I had a delightful and productive meeting of the minds last week with an affable, engaging golf pro, Mark Guttenberg. Mark and his wife, Leslie, are owners/instructors of Guttenbergs Golf Development Programs in Aldie, Virginia. As I grow my practice to include golfers, I know it is vital that they learn the mental game of golf. I thought it would be interesting to hear from one of the best players and coaches just how effective he feels mental training is for golfers, and how he himself uses it in his game. Mark has been playing golf competitively for 50 years, and has won many tournaments. He has always been a big believer that much of the game is mental--considering you are really only physically "playing" for a mere fraction of the time you are on the course. Focus, control of emotions and confidence are key to a successful game.
We talked about using imagery, positive self-talk and cue words. Mark emphasized the importance of a brief, well-rehearsed, effective pre-shot routine. The pre-shot routine serves to calm the golfer immediately prior to the shot, focus attention, establish an effective mindset and prepare the proper timing for the swing and ultimate shot. With the golfer involved in such a routine, he leaves no room in the mind for distracting or negative thoughts. He is in the here and now, no past shots, no future outcome. This focus is essential for good performance.
Another aspect we discussed which I find really interesting, is the idea of attaching a certain feel to the performance. Essentially bringing "emotion to the motion." The more positive, heart-charging emotion we can consciously or subconsciously attach to a particular movement, the more likely we will be successful performing it. Imagining how great it will feel inside when the shot goes the distance, the ball drops in the hole, the crowd goes wild, all of these emotions can increase the golfer's (or any athlete's, really) sense of confidence and belief even before the shot. A good time to make the connection might be in practice. Every time you are successful, celebrate! Make the celebration as big as you want, the more emotion the better. Eventually the emotions will be there in comp, even in anticipation of a shot you have been successful making at some point.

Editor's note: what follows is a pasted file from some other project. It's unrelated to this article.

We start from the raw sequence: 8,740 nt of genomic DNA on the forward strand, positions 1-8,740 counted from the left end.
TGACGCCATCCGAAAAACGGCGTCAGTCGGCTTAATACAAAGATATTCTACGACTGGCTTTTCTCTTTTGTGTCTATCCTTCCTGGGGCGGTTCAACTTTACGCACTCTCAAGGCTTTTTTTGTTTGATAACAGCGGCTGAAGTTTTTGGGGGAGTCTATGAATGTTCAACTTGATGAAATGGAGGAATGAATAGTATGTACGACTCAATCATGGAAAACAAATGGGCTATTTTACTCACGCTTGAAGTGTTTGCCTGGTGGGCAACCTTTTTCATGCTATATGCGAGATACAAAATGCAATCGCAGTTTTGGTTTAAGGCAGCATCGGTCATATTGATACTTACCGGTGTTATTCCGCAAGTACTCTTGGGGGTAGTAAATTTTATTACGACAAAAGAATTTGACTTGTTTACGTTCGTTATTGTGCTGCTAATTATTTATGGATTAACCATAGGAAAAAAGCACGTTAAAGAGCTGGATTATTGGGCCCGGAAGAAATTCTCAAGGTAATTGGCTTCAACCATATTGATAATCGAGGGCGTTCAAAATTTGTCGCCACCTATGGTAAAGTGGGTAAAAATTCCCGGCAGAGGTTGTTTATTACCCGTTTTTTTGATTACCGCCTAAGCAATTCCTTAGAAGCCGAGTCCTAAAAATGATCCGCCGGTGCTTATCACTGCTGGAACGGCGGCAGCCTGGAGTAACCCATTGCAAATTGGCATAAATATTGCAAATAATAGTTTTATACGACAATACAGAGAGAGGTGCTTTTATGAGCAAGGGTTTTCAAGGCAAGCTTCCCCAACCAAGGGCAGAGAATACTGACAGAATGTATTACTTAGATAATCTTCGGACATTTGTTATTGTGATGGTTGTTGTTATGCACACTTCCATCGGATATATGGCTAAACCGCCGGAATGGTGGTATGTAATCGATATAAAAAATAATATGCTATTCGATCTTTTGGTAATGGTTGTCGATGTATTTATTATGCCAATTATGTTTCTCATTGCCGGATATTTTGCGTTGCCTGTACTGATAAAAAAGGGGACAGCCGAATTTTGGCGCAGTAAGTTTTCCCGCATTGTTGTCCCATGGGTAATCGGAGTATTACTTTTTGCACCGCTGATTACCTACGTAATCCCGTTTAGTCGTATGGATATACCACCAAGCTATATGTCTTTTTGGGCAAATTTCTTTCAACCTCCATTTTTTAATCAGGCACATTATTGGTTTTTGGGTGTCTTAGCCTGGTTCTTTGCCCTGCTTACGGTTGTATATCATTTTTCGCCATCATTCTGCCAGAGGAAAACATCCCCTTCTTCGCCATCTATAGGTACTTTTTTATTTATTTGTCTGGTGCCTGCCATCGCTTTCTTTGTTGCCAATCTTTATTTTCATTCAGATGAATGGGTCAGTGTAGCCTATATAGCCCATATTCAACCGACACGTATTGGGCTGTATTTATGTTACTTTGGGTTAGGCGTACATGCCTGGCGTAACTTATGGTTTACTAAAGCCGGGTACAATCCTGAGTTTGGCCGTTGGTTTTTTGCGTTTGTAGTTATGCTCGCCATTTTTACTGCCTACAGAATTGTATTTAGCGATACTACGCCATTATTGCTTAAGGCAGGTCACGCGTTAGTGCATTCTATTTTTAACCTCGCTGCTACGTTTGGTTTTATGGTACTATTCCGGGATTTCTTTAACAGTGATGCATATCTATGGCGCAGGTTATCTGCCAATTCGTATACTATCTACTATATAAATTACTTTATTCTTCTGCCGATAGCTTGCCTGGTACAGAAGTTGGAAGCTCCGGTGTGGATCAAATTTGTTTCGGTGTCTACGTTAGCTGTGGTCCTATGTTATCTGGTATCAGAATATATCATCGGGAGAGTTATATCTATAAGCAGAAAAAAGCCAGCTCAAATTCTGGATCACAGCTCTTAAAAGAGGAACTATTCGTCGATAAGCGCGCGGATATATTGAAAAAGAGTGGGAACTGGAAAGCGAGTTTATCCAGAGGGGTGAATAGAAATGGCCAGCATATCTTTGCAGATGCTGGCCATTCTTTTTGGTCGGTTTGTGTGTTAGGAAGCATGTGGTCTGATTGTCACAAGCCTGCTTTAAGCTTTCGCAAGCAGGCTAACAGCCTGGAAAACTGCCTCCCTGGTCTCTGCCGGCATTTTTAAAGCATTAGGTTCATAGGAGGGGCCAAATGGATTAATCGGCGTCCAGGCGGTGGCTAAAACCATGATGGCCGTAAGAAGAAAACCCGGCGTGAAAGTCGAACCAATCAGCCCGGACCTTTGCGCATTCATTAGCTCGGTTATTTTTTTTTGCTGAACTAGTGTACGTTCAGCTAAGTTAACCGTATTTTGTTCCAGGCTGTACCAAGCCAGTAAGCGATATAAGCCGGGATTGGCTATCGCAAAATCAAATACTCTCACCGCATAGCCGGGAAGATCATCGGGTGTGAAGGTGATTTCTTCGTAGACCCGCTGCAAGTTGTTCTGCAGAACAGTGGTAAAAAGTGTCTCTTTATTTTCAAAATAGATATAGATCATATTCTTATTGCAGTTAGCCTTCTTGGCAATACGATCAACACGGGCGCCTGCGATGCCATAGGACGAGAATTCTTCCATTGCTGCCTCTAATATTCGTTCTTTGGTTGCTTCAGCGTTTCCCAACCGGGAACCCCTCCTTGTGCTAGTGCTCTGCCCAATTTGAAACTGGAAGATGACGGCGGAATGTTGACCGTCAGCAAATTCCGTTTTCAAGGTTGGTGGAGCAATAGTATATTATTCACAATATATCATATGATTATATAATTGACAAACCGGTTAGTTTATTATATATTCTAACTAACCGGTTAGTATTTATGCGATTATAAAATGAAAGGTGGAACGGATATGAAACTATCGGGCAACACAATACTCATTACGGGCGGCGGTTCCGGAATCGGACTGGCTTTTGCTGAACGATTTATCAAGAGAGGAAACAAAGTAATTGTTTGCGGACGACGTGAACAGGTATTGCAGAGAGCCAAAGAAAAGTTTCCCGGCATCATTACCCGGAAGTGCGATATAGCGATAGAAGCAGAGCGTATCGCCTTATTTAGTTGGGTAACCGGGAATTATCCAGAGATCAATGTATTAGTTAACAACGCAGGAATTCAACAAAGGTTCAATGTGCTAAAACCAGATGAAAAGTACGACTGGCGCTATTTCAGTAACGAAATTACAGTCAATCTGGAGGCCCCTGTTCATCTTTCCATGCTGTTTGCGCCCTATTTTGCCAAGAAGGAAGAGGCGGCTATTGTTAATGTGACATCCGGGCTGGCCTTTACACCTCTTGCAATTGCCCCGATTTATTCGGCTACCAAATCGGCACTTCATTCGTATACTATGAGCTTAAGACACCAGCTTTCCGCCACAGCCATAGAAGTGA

Mark is not an anomaly, as many golfers have a grasp on the mental game. However, Mark noted, while every golfer knows there is a huge mental component, they don't always know how to access it and make their mind work for their game. Ah, looks like that's where I come in! Be sure to check this website for more articles for golfers in the coming weeks.
It was a great visit--a big thank you to Mark for his valuable time! If you would like to learn to play golf from the #1 PGA ranked teacher in Northern Virginia for 14 consecutive years, check out Guttenbergs Golf Development Programs at www.guttenbergsgolf.com.
"Even if you are on the right track, you will get run over if you just sit there."
Personal Best Sports
The sports world is filled with stories of perseverance, failure and success, personal struggles and public triumph. Each story provides insight into the mental side of sport and activity.